Basically all the intelligence seeks to inform decision. In order to achieve the understanding that is required in deciding the analysis and synthesis of ideas, concepts, actions, intentions and data, they are supposed to be put in context. When facing many diverse adversaries this is a difficult task that requires the collection and the analysis of timely, accurate and pertinent information. Since the criminals operate within some networks globally, a networked approach to both acquisition and interpretation of data is essential for both current and the new evolving threats. One example of the novel approach to developing a networked predictive intelligence analysis is the Terrorism Early Warning group concept that was started in Los Angeles in the year 1996. It brought together the local, state, and federal law enforcement and health analysts together with the respective private sector counterparts to develop the counterterrorism intelligence products for Los Angeles. Through this, Terrorism Early Warning group embraced the open source intelligence and the collaborative assessment and analysis. (Johnson K. 2007. Pg 123).
Intelligence Preparation for Operations
Intelligence preparation for operations is a civil analog to the military's intelligence preparation of the battlefield. It is designed to serve response information requirement and can form the foundation for public-private interaction to develop the intelligence products needed in the addressing of complex networked threats. It also provides standard tools for the situational recognition, response rehearsal and course-of-action development. This process bridges the gap that exists between the deliberate planning and the crisis action planning for all facets of the unified multi-organizational response organization (Kantowitz H. 2005. pg 32)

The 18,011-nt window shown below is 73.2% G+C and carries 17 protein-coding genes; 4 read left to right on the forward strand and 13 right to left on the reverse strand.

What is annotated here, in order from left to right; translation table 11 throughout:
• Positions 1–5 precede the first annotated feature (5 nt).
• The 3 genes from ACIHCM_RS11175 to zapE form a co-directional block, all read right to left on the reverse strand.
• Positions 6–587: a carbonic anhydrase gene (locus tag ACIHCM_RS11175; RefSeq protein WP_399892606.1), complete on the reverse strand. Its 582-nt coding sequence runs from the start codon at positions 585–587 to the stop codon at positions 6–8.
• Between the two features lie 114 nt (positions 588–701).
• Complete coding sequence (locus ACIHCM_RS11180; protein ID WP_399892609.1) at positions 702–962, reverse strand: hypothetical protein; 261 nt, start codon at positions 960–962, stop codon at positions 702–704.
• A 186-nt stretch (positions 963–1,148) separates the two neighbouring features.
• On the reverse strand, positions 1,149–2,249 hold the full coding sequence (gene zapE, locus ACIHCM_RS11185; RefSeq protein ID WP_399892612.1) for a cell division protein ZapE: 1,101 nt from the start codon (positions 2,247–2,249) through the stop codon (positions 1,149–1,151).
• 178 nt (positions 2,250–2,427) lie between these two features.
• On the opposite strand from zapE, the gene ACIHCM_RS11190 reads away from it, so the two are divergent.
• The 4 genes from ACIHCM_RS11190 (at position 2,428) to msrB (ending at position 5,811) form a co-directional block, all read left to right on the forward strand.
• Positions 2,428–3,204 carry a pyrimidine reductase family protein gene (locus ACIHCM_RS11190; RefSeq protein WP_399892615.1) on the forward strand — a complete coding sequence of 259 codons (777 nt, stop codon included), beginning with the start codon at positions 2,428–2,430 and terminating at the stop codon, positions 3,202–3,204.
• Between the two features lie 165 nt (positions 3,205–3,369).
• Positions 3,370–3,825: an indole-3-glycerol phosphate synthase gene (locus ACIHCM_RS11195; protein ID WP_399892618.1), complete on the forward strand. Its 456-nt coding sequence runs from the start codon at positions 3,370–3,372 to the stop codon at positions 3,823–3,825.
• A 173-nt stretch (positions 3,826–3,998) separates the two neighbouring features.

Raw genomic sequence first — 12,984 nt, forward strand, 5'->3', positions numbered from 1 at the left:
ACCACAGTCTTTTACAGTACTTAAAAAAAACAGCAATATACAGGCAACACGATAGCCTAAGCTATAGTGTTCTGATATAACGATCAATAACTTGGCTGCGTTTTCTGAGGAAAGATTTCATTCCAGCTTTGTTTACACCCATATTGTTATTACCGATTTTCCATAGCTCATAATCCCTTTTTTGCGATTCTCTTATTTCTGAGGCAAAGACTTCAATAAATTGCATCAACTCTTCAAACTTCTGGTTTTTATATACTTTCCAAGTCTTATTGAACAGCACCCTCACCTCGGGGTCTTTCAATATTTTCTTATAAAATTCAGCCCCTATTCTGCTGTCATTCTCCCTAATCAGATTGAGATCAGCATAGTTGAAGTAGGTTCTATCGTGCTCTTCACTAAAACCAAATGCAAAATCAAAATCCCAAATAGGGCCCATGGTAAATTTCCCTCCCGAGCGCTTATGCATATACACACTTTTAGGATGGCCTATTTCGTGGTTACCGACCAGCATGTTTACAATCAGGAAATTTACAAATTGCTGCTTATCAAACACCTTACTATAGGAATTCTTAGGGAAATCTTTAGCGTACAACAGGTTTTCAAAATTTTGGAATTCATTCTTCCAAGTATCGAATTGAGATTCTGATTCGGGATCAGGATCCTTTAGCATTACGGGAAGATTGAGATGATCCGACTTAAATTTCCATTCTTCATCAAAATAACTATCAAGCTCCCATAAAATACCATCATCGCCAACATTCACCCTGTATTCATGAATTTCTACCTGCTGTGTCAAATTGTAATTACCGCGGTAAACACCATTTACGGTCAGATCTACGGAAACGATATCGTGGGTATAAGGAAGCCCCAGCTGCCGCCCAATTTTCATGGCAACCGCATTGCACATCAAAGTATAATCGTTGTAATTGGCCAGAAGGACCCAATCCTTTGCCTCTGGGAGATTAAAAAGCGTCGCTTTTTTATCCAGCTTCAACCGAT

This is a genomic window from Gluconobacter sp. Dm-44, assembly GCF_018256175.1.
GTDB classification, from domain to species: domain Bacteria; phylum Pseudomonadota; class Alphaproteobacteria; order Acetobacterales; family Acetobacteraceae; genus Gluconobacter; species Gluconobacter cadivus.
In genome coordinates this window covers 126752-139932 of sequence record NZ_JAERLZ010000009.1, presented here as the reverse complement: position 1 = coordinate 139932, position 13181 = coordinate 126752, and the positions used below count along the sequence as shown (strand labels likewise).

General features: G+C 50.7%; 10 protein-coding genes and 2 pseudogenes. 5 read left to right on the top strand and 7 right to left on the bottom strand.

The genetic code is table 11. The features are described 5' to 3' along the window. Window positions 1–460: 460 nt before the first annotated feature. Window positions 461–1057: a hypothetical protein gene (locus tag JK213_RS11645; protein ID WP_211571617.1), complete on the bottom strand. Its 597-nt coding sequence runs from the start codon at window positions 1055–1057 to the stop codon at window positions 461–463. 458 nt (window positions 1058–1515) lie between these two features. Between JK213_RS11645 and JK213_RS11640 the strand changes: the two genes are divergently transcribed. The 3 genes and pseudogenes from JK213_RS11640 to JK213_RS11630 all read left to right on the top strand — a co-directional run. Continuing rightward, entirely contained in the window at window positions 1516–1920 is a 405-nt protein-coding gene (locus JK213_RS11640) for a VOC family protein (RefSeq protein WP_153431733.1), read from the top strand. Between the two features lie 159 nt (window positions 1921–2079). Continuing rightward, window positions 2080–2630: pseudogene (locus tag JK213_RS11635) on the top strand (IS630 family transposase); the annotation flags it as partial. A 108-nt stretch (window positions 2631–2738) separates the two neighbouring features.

Transaction Analysis Cycle
The Transaction Analysis Cycle is a non-linear analytical approach for discerning the terrorist activities within dynamic and diffuse data sets which has a lot of uncertainty. The individual transactions such as the acquiring of finances, expertise, material, capability, recruiting members, mission rehearsal and conducting an attack have are identified as terrorist or criminal acts, or consistent with the operations of a specific group. These transactions can be observed and matched with patterns of activity that can be expressed as trends and potentials which can ultimately be assessed in terms of a specific actor's capabilities and intentions. At any given point, the analytical team can posit a hypothesis on the pattern of activity and then establish a collection plan to seek specific transactions that confirm or disapprove its hypothesis. Therefore, the transaction analysis cycle provides a suitable framework for the assessment of the patterns, hypotheses and social network links between actors within a certain context. This makes co-production of intelligence and situational understanding very viable. These approaches provide an alternative to traditional military intelligence and can provide a foundation of praxis for the new theory of intelligence for global security. Intelligence analysis is a foundational element of intelligence. There are some steps needed to improve analysis itself, as well as the requirements for creating the organizational environment where analytical excellence can flourish. They include the research, exposure to alternative mind-sets, training and guiding.